Anyway, that’s just a start.

    You sound like an intelligent person, so I’ll be happy to come back and explain more.

  2. Sounds like you’re quite happy with the employment situation as is. If your concern is correcting bloggers interpretation of statistics, I would encourage you to visit this site and take up your concern with the author-

  3. I have looked at Mish’s numbers and I have considered his concerns before. I have already addressed many of Mish’s issues in my blog. He brings up many points that do require explaining, but the BLS actually explains most of those points very well. I’m not sure why Mish and others are having a hard time understanding what the BLS is doing and why it does it.

    For example, the large increase in the civilian population in January 2012, resulting in a large increase in the “not in the labor force” bucket, is the result of adjustments after the 2010 Census. In short, the Census estimates the population, and the breakdown of the population by age, sex, ethnic background, etc., monthly. After the the decennial Census is completed, the Census adjusts its population figures accordingly.

    In the case of the 2010 Census, the estimates of the “civilian non-institutionalized population 16 and over” were off by 1,700,000, or about 12,000 people a month each month over the past ten years. Not only that, but most of those underestimated people were in the 55+ age bucket. 1,500,000 people were underestimated in the 55+ group over those ten years. From monthly sampling, we know that the labor participation rate for people who are 55+ is only 40%. So, of those underestimated people, 900,000 are not going to be in the labor force, and those 900,000 are going to go right into the “not in the labor force” bucket. The 55+ “not in the labor force” did increase by 985,000 people between December and January.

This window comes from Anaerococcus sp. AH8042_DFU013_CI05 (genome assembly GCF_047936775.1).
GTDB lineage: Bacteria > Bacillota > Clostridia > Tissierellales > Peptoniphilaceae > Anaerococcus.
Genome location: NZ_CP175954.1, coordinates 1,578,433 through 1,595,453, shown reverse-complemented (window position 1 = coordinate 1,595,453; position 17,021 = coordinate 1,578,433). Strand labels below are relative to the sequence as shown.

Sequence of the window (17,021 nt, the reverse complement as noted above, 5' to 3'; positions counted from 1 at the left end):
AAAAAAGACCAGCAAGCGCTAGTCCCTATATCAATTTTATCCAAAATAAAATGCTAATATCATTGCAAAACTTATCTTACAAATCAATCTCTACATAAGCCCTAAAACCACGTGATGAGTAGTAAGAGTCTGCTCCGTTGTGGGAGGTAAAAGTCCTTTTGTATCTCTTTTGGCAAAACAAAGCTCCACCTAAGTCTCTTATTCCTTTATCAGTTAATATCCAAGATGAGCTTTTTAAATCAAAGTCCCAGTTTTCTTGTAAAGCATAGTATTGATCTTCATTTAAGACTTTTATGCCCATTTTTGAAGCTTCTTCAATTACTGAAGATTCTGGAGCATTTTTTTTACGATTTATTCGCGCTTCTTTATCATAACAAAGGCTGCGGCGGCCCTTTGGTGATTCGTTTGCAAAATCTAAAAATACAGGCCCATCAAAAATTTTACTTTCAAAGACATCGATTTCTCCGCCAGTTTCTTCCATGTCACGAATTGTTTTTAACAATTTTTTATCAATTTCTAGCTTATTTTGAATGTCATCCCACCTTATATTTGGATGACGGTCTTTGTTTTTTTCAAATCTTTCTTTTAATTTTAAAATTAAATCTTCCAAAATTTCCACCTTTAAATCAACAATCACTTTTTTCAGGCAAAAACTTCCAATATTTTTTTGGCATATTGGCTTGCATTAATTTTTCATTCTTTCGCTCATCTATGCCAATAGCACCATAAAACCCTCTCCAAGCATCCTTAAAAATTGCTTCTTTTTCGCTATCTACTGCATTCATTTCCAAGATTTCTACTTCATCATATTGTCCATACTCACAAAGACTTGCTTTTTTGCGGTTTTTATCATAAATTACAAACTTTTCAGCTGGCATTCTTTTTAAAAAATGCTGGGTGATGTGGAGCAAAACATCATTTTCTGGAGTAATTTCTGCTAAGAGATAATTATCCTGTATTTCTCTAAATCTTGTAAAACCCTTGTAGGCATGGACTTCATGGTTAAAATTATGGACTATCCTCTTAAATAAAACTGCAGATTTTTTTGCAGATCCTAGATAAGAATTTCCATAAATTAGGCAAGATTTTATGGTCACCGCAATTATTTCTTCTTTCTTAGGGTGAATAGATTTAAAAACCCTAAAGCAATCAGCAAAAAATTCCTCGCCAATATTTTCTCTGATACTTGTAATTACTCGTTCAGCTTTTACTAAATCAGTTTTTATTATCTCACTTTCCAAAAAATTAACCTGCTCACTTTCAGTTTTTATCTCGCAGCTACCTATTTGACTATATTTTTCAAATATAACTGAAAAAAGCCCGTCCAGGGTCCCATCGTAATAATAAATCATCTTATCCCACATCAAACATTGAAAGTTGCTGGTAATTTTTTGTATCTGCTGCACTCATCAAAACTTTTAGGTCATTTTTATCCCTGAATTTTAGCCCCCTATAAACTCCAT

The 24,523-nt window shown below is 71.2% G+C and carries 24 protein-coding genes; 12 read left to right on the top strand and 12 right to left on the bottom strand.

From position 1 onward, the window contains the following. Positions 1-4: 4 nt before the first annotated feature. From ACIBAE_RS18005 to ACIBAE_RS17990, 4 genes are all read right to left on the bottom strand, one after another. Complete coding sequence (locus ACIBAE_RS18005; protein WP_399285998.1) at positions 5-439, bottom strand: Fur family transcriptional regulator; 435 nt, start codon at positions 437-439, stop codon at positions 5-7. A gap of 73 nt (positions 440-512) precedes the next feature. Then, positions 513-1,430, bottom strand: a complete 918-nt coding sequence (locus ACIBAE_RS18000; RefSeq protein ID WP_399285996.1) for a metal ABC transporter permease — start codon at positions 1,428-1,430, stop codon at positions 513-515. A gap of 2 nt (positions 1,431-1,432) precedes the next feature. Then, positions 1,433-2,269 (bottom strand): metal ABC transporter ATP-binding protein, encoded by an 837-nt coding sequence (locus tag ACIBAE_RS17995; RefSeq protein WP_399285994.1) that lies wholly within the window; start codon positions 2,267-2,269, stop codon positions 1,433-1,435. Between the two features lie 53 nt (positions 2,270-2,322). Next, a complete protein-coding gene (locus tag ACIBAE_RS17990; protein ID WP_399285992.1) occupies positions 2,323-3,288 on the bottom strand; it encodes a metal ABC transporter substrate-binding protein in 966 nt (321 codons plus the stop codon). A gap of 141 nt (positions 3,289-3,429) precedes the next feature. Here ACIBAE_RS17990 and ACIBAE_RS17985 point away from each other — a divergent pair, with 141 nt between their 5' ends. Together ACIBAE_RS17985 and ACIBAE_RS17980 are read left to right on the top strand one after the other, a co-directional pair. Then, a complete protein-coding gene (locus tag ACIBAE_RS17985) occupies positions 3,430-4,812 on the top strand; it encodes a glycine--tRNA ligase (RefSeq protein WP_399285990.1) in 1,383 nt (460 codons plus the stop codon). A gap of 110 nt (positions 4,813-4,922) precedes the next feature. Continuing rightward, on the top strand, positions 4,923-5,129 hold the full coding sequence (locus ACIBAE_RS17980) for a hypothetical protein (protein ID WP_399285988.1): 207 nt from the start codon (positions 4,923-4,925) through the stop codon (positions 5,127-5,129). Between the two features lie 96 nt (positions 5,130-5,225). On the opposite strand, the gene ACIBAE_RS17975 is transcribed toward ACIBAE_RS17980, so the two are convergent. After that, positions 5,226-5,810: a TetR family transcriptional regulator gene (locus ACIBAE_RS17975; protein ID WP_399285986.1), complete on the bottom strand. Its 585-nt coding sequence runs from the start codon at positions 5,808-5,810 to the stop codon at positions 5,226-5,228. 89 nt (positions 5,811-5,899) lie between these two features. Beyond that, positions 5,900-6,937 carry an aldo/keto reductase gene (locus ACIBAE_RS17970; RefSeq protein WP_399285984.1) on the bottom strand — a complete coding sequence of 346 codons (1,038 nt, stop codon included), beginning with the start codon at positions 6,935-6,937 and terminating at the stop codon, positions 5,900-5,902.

Meanwhile, the 25-54 age group was OVERestimated in monthly Census estimates. Those people have a high labor force participation rate, so, again, the adjustments wound up decreasing the number of people in the 25-54 age group and therefore decreasing the number of people in the labor force.

    I’m still not sure I’m explaining this well, but that’s just a start towards explaining why the civilian non-institutional population was adjusted upwards by 1,700,000 people in January and the “not in the labor force” bucket received most of those undercounted people. a7utr.

  4. I would be much happier with the employment numbers if the Republicans weren’t intent on screwing the American people with their constant obstruction for political gains. The biggest sector that is losing jobs is in the “local government-education” bucket which has lost over 200,000 jobs over the past two years. How can that be a good thing.. unless you are a Republican who wants to privatize education and turn our kids into somebody’s profit center?